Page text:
Monday, July 17, 2017


This is coolbert:

"Merely considering the perspective of the 'cost-benefit basis' alone Osama bin Laden ONE OF THE MOST INFLUENTIAL MEN IN ALL OF HISTORY?"

Extracted from the Internet web site "Small Wars Journal" and copied largely in entirety from an article by John Arquilla.

"Three Ghosts Who Haunt Modern Strategy"

As was the topic of a previous blog entry, the person of Osama bin Laden his significance to modern world history can hardly be minimized.

According to John Arquilla:

"The third apparition haunting global strategy and policy is that of Osama bin Laden (1957–2011). The man who started history's first great war between nations and networks is only five years dead, yet it is already clear that he is—in an ominously Dickensian sense—the ghost of conflicts to come. His demise seems only to have scattered the seeds of networked insurgency and terrorism—old and new—across the globe: from a resurgent Taliban in Afghanistan to al Qaeda 'franchises' everywhere; from the quickly metastasizing ISIS splinter group in Syria and Iraq to Boko Haram in Nigeria; from Jemaah Islamiya and the Abu Sayyaf group in Southeast Asia to Hizb ut-Tahrir around the globe. The list goes on and on, with countless small cells—such as those that spawned recent attacks in Paris and Brussels—operating throughout Europe and the rest of the world."

"Aside from having set the course for globally networked terrorism, Osama bin Laden has, with his death, done much to keep counter-terrorist strategy firmly misdirected. For if Napoleon's ghost encourages an over-reliance on sheer force, and Billy Mitchell's spirit wails 'No boots on the ground!' Osama bin Laden's spectral presence deceives many around the world into thinking that the assassination of terrorist leaders can bring their organizations to the verge of strategic defeat, as former US Defense Secretary Leon Panetta was wont to say."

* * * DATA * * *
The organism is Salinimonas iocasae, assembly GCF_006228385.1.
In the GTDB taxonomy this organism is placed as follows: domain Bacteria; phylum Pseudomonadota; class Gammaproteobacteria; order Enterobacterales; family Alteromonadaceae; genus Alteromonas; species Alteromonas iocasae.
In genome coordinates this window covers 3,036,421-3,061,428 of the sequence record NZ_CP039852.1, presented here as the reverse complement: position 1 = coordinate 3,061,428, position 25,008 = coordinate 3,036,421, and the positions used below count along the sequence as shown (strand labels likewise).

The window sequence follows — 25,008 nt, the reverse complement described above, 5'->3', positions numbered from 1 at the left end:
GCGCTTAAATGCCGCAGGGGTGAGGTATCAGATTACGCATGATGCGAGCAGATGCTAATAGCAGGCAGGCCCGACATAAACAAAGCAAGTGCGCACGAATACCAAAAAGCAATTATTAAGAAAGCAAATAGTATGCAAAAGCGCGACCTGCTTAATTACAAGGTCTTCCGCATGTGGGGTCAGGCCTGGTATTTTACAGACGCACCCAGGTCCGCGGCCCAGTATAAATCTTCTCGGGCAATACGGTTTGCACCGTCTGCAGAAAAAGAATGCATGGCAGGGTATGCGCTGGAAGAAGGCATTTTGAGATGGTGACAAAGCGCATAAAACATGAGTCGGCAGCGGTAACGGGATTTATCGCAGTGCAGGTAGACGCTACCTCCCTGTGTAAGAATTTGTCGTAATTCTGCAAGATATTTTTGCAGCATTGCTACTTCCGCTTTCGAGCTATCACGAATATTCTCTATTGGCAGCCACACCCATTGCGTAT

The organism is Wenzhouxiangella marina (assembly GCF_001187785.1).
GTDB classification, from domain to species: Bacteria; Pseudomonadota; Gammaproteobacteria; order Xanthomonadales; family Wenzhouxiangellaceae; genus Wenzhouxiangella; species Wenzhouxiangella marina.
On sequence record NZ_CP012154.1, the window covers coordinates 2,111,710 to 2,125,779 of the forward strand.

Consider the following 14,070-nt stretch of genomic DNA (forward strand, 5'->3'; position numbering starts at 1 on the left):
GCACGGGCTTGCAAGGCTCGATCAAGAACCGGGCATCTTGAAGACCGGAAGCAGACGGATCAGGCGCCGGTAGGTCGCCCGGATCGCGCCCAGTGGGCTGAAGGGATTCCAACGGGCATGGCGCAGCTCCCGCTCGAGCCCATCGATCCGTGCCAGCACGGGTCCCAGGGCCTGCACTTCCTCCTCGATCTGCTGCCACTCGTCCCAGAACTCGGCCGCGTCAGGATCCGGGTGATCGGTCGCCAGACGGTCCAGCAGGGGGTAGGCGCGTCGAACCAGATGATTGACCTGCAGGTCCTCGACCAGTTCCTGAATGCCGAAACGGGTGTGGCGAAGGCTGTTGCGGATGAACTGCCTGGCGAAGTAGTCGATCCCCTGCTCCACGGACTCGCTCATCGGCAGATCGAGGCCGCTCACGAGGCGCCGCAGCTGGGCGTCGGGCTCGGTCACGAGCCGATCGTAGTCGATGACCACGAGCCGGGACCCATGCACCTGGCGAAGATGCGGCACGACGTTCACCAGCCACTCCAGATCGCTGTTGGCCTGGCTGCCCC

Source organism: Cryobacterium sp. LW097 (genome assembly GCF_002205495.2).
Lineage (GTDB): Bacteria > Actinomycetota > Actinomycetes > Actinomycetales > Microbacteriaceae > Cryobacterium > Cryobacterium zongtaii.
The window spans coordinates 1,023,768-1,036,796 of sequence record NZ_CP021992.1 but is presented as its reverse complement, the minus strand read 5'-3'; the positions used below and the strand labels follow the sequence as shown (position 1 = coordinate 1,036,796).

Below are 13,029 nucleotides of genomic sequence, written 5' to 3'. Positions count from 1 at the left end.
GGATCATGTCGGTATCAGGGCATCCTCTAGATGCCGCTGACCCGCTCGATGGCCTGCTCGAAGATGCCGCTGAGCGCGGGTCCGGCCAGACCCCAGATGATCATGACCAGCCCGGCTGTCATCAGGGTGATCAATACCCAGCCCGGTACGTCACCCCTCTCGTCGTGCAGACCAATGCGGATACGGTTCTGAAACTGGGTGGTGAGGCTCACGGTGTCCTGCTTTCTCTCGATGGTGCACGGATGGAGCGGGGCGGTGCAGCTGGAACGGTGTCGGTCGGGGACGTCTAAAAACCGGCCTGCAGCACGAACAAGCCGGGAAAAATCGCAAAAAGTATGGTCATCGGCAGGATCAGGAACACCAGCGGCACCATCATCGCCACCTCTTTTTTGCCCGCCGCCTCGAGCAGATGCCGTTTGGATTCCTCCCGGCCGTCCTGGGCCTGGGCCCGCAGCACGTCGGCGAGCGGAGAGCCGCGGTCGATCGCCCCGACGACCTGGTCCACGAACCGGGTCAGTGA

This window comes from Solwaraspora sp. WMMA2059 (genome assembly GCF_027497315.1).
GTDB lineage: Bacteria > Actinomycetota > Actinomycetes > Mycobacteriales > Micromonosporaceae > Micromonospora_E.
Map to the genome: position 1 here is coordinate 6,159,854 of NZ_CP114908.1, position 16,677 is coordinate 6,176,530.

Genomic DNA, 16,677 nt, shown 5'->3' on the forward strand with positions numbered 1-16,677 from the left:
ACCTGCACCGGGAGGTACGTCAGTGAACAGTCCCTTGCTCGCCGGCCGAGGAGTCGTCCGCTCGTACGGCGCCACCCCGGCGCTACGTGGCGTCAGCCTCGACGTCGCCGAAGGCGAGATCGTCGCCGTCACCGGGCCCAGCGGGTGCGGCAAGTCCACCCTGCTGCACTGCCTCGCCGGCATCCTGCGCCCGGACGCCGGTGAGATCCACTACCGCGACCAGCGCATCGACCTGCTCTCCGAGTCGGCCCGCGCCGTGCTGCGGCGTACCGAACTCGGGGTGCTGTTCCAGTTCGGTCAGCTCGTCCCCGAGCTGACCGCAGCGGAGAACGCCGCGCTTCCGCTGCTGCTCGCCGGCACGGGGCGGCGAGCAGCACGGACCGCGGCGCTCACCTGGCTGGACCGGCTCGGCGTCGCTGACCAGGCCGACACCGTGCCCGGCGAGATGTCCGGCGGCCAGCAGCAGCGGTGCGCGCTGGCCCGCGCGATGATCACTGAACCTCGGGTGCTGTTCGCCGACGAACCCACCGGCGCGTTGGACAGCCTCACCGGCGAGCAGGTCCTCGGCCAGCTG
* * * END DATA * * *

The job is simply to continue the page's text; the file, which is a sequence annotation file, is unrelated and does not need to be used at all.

"Nothing could be further from the truth. The so-called Global War on Terror has morphed into terror's war on the world. And the ghost of bin Laden no doubt smiles a chilling smile at the notion that counter-terrorist efforts to defeat networks can succeed by taking out their 'leaders,' such as Abu Sayyaf, the ISIS oilman killed last year in an American special operations raid in eastern Syria, and ISIS's number two man, Mustafa al-Qaduli, who was killed this past March.6 The greatest strength of networks lies, after all, in their members' ability to pursue a common goal without much (if any) central control. Failure to appreciate this is the first step on the path to defeat—at ruinous cost."

Fourth-Generation warfare as it is deemed in all manifestations having been institutionalized by Osama and his minions as a form of conflict favored and preferred and not merely an adjunct to conventional war!



1 comment:

Johnny W. Wilson said...

We have a problema like that in Mexico with the combat against drug cartels, there's this thinking that eliminating their designated leader can halt their operations but it is more complex than that, because as we see, criminal activity has expanded, not been reduced.

Terrorist cells work almost the same way in developed countries so It might just be better to improve the police practices instead of the army branch.